The idea, or so they offer it, is that their clients “can sell your surplus energy from the couch.” “Solar users often don’t know how to properly use their generated power. And that’s because it’s still really complicated. But as your installers, we have access to your power generation data and can help you optimize your savings. Over time, our blockchain-enabled system could come into play to help solar power users sell their surplus energy to their local community without going through a power company’s pricing system,” Gardrinier explains.

It is precisely that layer of extra software that they also mark as a differentiation in their favor. “The technology of solar panels has improved a lot in recent years, the price has also fallen, but the software to control them has not,” they comment. They see it as differential, that when asked if they consider themselves an energy company or a technology company, they opt for the second option. “We use the technology to install solar energy in any house anywhere in Spain (and in the future, all over the world),” says Draijer.

From starting at a friend’s house to Y Combinator

In November, SolarMente received an investment of €1.8 million through a round seeds powered by Y Combinator**, one of the reference accelerators in the North American startup ecosystem that has invested in companies such as Airbnb, Stripe, Dropbox or Coinbase.

But until you get here there is a story that begins on the roof of a friend’s house.

“The mother of a German classmate found out that I was writing my thesis on solar energy, and she happened to be our first client. She loved our service and recommended us to all the neighbors in a housing estate, which resulted in 7 installations later”, recalls the CEO, who started with his partner renting a van to proceed with the first installations. Draijer now remembers that time as one in which they survived “with 700 euros a month and reinvested everything in the company”.

How to install solar self-consumption at home: sizing, cost and profitability

Their proposal has grown from there, and, according to what they say, it differentiates itself by offering from the initial contact to a possible complete self-consumption kit. All in all, an average installation can range from 4,500 euros to 11,000, depending on whether it has a battery and its capacity. “We take care of the complete electrification of the home, and we use solar energy as input. We let the client generate their own energy, store it and use it, offering Batteries, EV-Chargers, AC’s, and heating”, comments the Dutchman.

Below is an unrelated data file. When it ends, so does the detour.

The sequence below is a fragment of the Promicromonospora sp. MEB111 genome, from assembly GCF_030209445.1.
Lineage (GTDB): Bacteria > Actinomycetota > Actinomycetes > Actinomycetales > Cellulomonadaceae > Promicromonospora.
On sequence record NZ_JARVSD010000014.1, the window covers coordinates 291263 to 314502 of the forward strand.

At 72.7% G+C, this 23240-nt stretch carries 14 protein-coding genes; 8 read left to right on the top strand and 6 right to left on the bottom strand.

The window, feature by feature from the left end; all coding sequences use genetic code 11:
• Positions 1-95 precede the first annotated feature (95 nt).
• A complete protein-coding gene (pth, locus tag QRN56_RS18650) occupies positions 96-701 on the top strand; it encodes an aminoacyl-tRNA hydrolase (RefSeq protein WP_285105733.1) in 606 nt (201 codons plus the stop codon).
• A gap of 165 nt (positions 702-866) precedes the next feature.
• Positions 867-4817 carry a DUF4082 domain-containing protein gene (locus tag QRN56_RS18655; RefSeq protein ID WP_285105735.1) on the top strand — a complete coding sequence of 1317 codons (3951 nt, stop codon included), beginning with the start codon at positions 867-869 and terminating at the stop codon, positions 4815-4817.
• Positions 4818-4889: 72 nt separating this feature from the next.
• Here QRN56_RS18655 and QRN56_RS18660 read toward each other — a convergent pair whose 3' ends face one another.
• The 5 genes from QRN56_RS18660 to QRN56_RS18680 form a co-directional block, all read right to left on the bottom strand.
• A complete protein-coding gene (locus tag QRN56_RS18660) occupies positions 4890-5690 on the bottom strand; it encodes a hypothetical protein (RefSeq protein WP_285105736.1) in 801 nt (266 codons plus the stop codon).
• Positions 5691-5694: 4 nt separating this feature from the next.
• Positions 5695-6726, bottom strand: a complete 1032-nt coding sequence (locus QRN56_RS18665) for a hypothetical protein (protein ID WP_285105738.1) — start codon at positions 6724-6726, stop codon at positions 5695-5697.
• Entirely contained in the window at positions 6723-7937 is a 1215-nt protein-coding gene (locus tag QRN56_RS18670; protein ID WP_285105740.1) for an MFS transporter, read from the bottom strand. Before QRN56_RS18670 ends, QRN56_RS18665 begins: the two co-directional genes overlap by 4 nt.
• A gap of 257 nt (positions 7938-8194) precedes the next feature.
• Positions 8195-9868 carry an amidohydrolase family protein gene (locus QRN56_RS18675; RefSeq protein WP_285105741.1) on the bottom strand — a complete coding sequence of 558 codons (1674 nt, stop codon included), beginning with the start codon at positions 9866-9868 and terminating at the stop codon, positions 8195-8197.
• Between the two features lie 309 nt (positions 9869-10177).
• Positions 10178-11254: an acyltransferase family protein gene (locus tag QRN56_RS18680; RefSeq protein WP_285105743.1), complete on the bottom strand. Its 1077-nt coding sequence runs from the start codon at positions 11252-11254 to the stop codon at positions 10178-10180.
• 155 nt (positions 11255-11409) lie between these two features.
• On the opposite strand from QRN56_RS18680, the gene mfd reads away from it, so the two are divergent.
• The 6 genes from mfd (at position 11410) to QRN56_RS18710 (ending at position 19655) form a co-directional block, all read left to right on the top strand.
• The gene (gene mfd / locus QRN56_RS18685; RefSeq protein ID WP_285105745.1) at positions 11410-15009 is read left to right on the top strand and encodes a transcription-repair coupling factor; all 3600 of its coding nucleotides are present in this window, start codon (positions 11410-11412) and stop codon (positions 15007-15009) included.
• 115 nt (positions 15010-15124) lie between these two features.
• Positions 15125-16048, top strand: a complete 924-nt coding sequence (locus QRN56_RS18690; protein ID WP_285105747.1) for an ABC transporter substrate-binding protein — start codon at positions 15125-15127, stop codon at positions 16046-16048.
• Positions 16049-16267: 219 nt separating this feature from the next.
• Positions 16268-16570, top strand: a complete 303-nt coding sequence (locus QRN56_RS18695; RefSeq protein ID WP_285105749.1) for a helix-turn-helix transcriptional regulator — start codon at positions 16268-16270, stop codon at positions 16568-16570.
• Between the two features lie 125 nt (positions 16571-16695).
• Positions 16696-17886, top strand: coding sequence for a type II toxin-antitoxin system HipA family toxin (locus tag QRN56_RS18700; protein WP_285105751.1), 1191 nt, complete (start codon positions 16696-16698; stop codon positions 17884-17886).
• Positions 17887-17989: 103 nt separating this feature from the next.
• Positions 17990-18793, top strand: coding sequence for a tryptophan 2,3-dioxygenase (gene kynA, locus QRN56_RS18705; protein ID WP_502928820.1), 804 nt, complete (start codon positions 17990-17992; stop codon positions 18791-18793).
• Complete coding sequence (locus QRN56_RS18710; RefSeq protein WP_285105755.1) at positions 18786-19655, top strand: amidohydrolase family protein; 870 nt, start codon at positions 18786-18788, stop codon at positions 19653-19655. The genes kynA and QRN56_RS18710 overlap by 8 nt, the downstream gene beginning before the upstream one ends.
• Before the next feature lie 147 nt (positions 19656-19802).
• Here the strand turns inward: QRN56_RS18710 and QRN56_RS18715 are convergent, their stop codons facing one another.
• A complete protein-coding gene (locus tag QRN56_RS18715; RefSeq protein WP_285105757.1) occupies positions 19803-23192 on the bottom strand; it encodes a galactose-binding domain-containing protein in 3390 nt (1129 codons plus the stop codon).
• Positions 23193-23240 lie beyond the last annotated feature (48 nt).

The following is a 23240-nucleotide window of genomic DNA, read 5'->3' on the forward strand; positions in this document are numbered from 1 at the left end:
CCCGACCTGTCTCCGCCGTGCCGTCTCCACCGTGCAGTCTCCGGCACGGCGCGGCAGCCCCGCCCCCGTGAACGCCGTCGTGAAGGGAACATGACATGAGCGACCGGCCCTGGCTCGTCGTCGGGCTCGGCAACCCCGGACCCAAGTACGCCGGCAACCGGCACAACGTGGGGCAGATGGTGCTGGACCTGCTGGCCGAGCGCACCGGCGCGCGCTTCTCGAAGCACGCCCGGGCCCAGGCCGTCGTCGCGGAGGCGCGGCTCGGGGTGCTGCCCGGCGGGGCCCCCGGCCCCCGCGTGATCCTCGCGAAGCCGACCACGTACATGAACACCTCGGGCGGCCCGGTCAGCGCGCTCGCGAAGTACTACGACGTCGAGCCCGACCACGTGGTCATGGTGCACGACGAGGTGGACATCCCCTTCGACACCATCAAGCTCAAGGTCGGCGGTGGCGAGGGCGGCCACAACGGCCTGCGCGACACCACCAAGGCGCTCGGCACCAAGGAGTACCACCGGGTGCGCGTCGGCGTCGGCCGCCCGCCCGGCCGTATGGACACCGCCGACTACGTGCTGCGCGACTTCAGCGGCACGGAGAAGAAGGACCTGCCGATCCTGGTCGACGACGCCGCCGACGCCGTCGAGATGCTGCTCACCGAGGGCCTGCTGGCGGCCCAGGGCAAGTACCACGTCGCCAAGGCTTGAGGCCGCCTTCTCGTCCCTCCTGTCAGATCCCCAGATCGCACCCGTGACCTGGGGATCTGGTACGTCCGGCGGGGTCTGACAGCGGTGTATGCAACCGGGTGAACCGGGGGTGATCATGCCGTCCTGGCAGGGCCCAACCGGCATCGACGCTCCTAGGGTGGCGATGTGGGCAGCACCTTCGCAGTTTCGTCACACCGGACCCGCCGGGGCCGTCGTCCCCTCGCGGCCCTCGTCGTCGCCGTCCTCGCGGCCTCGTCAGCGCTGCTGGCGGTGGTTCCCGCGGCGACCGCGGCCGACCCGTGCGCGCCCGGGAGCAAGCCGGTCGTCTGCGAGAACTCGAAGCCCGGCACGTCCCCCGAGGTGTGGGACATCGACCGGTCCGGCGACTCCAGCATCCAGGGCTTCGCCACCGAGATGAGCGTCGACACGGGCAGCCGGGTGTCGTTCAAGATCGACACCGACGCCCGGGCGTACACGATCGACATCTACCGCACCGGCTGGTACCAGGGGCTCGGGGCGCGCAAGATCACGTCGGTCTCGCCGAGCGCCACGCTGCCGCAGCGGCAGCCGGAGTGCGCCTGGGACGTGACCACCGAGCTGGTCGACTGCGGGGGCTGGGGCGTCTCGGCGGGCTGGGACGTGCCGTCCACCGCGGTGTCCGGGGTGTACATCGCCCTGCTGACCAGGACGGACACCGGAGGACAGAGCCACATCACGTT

The founders of SolarMente in its beginnings.

Despite this final proposal, today continue to recommend to customers who want to completely disconnect from the network have a backup generator with fossil fuel. Your goal is to reach 50,000 households in Spain in the next five years. The plan is ambitious. By the end of 2021, they had completed 85 installations and were working on their first industrial installation. Enough though to get Y Combinator’s attention.

Asked how they got to the accelerator, Wouter says he believes it was “a mix of product, team, market opportunity and momentum. We actually didn’t get it the first time. We made some big product improvements, we closed some good deals, we got set ourselves apart with our plans for the future and YC accepted us pretty quickly.”

Blockchain for when regulation is ready

Victor Solarmente

To present themselves to YC with a value proposition, they mirrored in Spain and Europe Sunrun, a North American company listed on the stock market that also entered the retail market at the time thanks to offering a certain simplicity and subscription models, something that SolarMente also has on its roadmap.

Its uptake so far has also been based on marketing. SolarMind offers a referral bonus future customers and an online consumption savings calculator. “We believe that simplicity is the key to success in this case. After evaluating thousands of offers, we know that we can simplify each installation, or at least the initial offer. We start with a basic offer, based on the energy needs of a client. If the customer likes the savings and the price, we can go into details,” they explain.

In a medium-term journey, your proposal for someone who wants to disconnect from the network goes through several phases. “First we install the panels, we see how the client adapts to solar energy, we add batteries, we assess their behavior, and we install the system that allows them to disconnect from the network,” they detail.

For now, the regulation in Spain, although it has advanced, has not just been adapted above all in bureaucracy to what your model just proposed. “The main bottleneck remains the time it takes to get permission from local councils to install. Then even the feed-in tariffs for excess power are surprisingly low. However, I am heartened by the fact that the EU announced a €1.32 billion grant to promote sustainability,” says Wouter.

Regarding their proposal linked to the blockchain, they hope to launch a pilot test this year about which they do not offer much information when asked by this means. “We are quite clear about what we want to do and how to do it,” says Gardrinier, technology manager. Your horizon has a clear date. They wish and hope that in 2030 the usual electricity consumption will be as archaic “as an mp3 player”. And they want to be part of that change.

When Wouter Draijer arrived in Spain to do a master’s degree, this Dutch-born engineer was surprised by the few roofs…

When Wouter Draijer arrived in Spain to do a master’s degree, this Dutch-born engineer was surprised by the few roofs…